The Rise of the Colored Empires by Ryan Black

Those graves and our boulevard divide the morning light, and steer
            the new grass, the nimblewill and weed angling for life. Bereft of grief,
they mock maintenance with their stubborn shoots, a job I applied for, once,

            and didn’t get. Instead, I was relieved of my boredom with a free pair
of Asics, three polo shirts, and the title “court attendant” at the US Open.
            It was the summer the Williams sisters first flashed their brilliance

and an unseeded Russian was in love with the best hockey player
            on the planet. I was in love with no one. I read Gatsby for the first time,
and was alone in a way I’d never be again. From May until August, I worked

            the grounds crew, planting flowerbeds and spreading mulch beneath
a canopy of pine trees, preparing the park for CEOs, for two weeks
            of European money. It was easy work, and I was glad for it. At night,

I fell asleep with the light on, a book lying open, and, in the morning,
            rode the bus to Flushing Meadows, still wondering what Fitzgerald meant
by the consoling proximity of millionaires. I never found out. It didn’t matter,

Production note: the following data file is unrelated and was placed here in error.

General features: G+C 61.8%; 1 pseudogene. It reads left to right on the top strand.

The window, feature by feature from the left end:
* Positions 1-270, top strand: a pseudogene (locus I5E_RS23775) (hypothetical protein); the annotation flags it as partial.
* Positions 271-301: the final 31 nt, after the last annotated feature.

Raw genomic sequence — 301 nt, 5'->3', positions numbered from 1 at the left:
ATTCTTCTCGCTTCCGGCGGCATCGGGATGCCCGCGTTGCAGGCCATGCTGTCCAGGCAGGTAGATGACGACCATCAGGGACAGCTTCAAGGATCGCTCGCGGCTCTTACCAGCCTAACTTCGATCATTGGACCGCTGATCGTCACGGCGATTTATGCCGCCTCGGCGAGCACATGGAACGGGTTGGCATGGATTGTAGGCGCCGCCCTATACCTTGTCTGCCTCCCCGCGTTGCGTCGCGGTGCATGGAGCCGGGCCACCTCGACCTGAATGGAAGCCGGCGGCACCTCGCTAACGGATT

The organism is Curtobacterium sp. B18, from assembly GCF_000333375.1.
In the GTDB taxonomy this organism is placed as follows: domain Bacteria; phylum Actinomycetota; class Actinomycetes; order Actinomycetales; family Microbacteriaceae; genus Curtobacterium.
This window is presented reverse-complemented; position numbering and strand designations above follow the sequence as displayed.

really—I was out of high school, older than Venus, the same age
Serena would be when she’d raise her first singles title above her head,
            beating Amélie Mauresmo, the future world number one, in a third set

tiebreaker at the Open Gaz de France—but when I came to the scene
            where Tom Buchanan, through The Rise of the Colored Empires, lays
bare the natavist’s science, an anxiety Fitzgerald certainly shared, I thought

            of my parents, and my parents’ friends; I thought of their Friday night
card games, how my mother would extend the dining table with a leaf,
            and fill the refrigerator with cans of Budweiser, Baileys Irish Cream,

white wine, vodka, and cranberry juice. Then, she’d slice a fistful of celery,
            send me to the store for cigarettes. I loved the purpose. I loved the feel
of those bills in my hand, and the promise of enough change to buy

            a quarter drink, orange or red. I’d pierce the top with a pin, sit quiet
on the landing as smoke filled the dining room, and the parents,
            all of them parents, would sit like sentinels in their chairs, griping

over fewer jobs, reduced hours, bad backs and bum knees. Neighborhood’s
            changed. Tell me about it.
And I can see, now, the shape of habit taking
hold, so I’d like to stop here, to intervene on behalf of this moment

            before it hardens into verse, and is made grotesque. It’s June, again;
the cherry blossoms burst beneath my window, a late blooming.
            At the French Open, Serena Williams is one match from winning

her sixteenth Grand Slam. She’s favored, of course, but it’s her power
            that’s still praised, her brute strength, as if the game’s impossible math